Short of the Week

Dramedy ABOUT Friendship IN Stop-Motion

Bottle

Separated by the sea, a unique duo pass along details of their lives through a bottle. An elegiac animation of minimalist perfection.

Dramedy ABOUT Friendship IN Stop-Motion 5 MIN

Bottle

Separated by the sea, a unique duo pass along details of their lives through a bottle. An elegiac animation of minimalist perfection.
Sponsored By

Bottle

Directed By Kirsten Lepore
Made In USA

Kirsten Lepore must be very much in demand. She just has to be. She has the most perfectly attuned sensibilities I have yet seen in a short filmmaker towards what is current in culture. Her animations, a mix of twee and handicraft enveloped in bittersweet wrappers, are amazing artifacts; clever and nostalgic in mood, precious and handcrafted in design—these films celebrate life, but never far from that sentiment is the specter of loss.

Bottle is her greatest achievement yet. Winner of the Vimeo Audience Award for Animation this year, it tells the story of two unlikely penpals; one a mound of sand, the other a pile of snow. Each are endowed with sentience and mobility and come to know each other by trading details of their lives through a floating bottle. The result is visually inventive, yet also emotionally affecting. Bottle is a film which showcases Lepore’s rapport with current culture, but also her precocious handle on timeless storytelling.

This combination has earned the film due praise—it was my favorite film of that Vimeo Fest, though I’m ashamed I hadn’t caught it earlier, having enjoyed Lepore’s prior film, the cupcake odyssey Sweet Dreams, so much. Bottle is quite a different film however, even as it maintains her distinctive voice. Sweet Dreams is set-based and delivers a cute and controlled menagerie of perfect taste. It came at the height of America’s urban cupcake-craze and perfectly nailed hipsterdom’s “sweetspot” for irony and for cutesy materialist ornament. Bottle is similarly trendy and fresh, something Lepore seems to be able to effortlessly achieve, but expresses this through technique rather than art direction.

This is arguably a reach, but Bottle captures a current cultural desire to engage in the world on a physical, experiential level. This cultural desire expresses itself through the fetishization of craftsmanship, workwear, rustic Americana, roots music, biking, hiking et al. The short film is able to do this by inventively leaving the cramped animation studio to create stop-motion out in the world—an outdoors, on-location stop-motion that I can only imagine to be hellish in practice. The result is worth it however, unique and interesting. I have seen the world play a role in stop-mo, the graffiti of Blu notably, yet he creates representations on the world, not of the world as Lepore does here.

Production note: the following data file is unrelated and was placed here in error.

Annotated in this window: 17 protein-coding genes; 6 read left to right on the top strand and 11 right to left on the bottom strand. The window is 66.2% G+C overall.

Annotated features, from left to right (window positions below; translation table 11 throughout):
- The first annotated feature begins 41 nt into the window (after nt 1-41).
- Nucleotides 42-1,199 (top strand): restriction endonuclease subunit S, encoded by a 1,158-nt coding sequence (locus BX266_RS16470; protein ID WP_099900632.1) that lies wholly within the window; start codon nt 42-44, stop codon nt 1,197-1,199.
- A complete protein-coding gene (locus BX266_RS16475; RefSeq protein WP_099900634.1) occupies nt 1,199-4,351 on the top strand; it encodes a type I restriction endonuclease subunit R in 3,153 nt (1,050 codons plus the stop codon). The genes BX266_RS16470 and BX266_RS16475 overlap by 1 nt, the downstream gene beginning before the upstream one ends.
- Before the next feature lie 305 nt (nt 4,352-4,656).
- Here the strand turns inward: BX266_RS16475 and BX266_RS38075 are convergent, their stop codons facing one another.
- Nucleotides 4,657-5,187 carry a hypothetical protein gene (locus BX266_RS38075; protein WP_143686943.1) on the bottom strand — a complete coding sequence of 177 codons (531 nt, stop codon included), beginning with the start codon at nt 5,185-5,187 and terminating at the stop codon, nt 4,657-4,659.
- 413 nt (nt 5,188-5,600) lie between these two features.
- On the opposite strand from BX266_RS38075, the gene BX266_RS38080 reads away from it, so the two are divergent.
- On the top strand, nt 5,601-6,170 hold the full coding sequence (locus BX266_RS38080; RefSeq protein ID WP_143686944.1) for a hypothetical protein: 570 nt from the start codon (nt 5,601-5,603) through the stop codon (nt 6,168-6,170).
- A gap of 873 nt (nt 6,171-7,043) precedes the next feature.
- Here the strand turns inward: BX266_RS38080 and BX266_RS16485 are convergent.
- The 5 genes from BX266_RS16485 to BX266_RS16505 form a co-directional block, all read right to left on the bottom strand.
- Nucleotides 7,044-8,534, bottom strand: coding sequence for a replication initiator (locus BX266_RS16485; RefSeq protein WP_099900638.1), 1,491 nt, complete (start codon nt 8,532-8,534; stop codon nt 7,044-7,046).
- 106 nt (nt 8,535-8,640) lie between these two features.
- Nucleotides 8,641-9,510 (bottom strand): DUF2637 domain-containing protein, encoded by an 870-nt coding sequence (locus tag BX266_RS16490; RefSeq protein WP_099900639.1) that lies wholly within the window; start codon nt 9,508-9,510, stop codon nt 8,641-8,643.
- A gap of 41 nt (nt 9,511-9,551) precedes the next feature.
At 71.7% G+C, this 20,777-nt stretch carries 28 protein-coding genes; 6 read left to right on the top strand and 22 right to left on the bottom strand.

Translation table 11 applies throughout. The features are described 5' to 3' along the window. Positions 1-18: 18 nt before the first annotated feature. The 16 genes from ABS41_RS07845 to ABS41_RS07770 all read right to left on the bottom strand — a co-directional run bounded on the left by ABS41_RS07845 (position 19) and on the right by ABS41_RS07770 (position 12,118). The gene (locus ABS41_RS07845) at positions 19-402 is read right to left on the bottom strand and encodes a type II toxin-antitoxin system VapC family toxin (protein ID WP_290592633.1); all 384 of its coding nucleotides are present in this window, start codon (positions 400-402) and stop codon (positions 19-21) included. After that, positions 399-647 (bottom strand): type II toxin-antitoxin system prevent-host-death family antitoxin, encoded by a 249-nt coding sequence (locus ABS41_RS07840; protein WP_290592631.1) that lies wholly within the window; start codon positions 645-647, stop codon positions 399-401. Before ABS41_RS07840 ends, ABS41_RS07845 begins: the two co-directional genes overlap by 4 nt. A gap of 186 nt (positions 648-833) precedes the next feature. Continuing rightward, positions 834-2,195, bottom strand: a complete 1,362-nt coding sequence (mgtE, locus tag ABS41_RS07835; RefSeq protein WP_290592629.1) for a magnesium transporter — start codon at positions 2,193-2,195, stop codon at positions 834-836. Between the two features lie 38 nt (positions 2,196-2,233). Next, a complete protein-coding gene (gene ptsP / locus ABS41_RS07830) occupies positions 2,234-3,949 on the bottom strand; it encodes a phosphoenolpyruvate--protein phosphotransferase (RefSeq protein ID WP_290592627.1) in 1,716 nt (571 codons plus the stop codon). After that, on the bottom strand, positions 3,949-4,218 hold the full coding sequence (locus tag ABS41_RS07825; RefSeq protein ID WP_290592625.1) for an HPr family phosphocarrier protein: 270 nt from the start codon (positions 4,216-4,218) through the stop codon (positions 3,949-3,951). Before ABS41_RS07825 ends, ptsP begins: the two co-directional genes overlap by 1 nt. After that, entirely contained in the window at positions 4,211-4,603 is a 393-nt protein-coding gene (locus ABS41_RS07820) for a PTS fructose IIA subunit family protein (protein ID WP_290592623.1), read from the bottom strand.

still from the short film "Bottle"

click to see a short "making-of" video

This larger cultural flow which Bottle latches on to can be seen as reactionary, a consequence of the mediated and seemingly inauthentic substance of modern life. The film understands this, obliquely addressing modern disconnect via the loneliness and desire for contact that the two characters exhibit.  It is a well worn theme, but is nonetheless as relevant as ever, trapped as we are in an infoculture advancing faster than we can keep up. The desire of the characters for physical interaction rather than the mere continuation of bottle-messaging can be read as a statement to this effect.

However the short film would not have garnered the affection it has received simply as a document of exquisite taste or even insight, instead it is the depth of feeling the two abstract masses are able to engender that endears the audience. The heart of the film’s skill in this regard is a unique process by which the characters are personified. Through the co-opting of gifts into their bodies, Sand and Snow progressively individualize themselves, allowing for deeper attachment by the viewer. It is a clever sequence and the character’s pleasure is infectious, overcoming the inherent difficulty presented by the amorphous character design and the film’s brief run-time. That said, this sequence has interest beyond mere utility, it is also a profound statement. The character’s transformation touches on philosophy and psychoanalytics, dramatizing theories of ego-formation and individuality, which posit that these concepts are wholly dependent on contrast—the presence of an “other”.

The popularity of Bottle online has lead to a series of interesting Q&A’s with Lepore becoming available for those in search of further insight. However don’t let this lengthy review discourage you from enjoying the film. Like all great works Bottle is open to interpretation, but at its primary level it is a simple concept, beautifully executed, and it’s this purity and heartfelt emotion which has inspired such contemplation in me.